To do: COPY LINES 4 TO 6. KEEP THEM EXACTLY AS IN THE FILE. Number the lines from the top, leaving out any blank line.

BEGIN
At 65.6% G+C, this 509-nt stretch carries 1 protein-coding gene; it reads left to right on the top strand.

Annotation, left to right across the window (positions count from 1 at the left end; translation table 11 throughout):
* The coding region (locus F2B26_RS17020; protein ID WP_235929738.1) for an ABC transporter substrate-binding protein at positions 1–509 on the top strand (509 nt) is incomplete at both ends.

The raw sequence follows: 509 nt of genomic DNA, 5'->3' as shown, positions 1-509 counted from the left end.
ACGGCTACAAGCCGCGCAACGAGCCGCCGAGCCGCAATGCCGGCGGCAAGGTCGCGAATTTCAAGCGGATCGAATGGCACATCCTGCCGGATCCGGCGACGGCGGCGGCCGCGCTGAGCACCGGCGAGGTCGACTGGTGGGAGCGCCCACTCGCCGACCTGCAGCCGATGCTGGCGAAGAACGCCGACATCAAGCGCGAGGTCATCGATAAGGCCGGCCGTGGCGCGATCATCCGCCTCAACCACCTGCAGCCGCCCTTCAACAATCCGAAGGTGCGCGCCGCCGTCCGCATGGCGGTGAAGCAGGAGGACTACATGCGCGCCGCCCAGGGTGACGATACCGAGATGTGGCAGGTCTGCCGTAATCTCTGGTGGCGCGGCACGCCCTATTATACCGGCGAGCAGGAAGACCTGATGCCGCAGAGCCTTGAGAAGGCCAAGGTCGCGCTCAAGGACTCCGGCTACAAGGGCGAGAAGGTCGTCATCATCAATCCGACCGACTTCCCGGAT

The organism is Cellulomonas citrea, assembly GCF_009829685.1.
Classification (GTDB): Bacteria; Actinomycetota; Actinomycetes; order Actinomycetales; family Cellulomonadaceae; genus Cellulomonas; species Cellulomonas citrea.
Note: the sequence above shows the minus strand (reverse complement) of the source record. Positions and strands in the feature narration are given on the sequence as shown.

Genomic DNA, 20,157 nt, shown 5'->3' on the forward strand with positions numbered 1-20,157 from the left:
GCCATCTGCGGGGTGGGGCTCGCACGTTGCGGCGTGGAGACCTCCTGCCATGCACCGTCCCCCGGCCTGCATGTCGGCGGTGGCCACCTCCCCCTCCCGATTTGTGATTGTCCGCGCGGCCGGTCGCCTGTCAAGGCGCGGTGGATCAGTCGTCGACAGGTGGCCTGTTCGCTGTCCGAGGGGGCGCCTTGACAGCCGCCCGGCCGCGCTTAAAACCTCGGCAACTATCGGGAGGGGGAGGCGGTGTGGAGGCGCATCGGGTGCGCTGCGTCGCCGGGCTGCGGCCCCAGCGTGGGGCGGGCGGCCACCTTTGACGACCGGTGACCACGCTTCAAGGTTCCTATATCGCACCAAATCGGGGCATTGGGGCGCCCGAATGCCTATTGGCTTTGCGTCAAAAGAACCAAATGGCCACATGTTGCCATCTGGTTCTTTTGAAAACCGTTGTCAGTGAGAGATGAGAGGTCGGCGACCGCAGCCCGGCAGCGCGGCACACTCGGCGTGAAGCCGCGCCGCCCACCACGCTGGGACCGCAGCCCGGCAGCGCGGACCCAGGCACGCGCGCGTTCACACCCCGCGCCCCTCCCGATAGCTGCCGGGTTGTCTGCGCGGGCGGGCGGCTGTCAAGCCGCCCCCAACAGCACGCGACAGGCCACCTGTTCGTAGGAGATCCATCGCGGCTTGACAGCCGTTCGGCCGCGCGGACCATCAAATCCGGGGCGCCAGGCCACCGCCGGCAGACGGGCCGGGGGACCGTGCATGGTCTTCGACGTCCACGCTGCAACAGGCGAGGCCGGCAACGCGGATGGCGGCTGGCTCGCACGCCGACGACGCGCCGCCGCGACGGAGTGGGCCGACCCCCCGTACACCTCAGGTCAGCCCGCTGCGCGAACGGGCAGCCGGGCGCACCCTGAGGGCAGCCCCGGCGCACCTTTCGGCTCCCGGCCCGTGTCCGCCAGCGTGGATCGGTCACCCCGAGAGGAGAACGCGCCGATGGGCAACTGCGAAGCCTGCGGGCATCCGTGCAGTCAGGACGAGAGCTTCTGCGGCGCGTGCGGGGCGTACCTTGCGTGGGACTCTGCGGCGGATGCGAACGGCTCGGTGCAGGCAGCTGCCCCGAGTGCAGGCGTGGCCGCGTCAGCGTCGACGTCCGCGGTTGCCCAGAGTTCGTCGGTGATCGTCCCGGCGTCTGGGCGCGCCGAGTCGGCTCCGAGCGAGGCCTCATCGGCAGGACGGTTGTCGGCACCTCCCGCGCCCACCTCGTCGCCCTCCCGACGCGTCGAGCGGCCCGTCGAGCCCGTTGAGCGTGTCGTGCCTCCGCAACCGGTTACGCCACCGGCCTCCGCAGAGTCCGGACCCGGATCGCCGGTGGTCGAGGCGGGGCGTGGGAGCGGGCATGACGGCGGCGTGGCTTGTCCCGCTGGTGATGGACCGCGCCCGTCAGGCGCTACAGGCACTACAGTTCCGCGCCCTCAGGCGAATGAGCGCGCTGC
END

The raw sequence follows: 509 nt of genomic DNA, 5'->3' as shown, positions 1-509 counted from the left end.
ACGGCTACAAGCCGCGCAACGAGCCGCCGAGCCGCAATGCCGGCGGCAAGGTCGCGAATTTCAAGCGGATCGAATGGCACATCCTGCCGGATCCGGCGACGGCGGCGGCCGCGCTGAGCACCGGCGAGGTCGACTGGTGGGAGCGCCCACTCGCCGACCTGCAGCCGATGCTGGCGAAGAACGCCGACATCAAGCGCGAGGTCATCGATAAGGCCGGCCGTGGCGCGATCATCCGCCTCAACCACCTGCAGCCGCCCTTCAACAATCCGAAGGTGCGCGCCGCCGTCCGCATGGCGGTGAAGCAGGAGGACTACATGCGCGCCGCCCAGGGTGACGATACCGAGATGTGGCAGGTCTGCCGTAATCTCTGGTGGCGCGGCACGCCCTATTATACCGGCGAGCAGGAAGACCTGATGCCGCAGAGCCTTGAGAAGGCCAAGGTCGCGCTCAAGGACTCCGGCTACAAGGGCGAGAAGGTCGTCATCATCAATCCGACCGACTTCCCGGAT

The organism is Cellulomonas citrea, assembly GCF_009829685.1.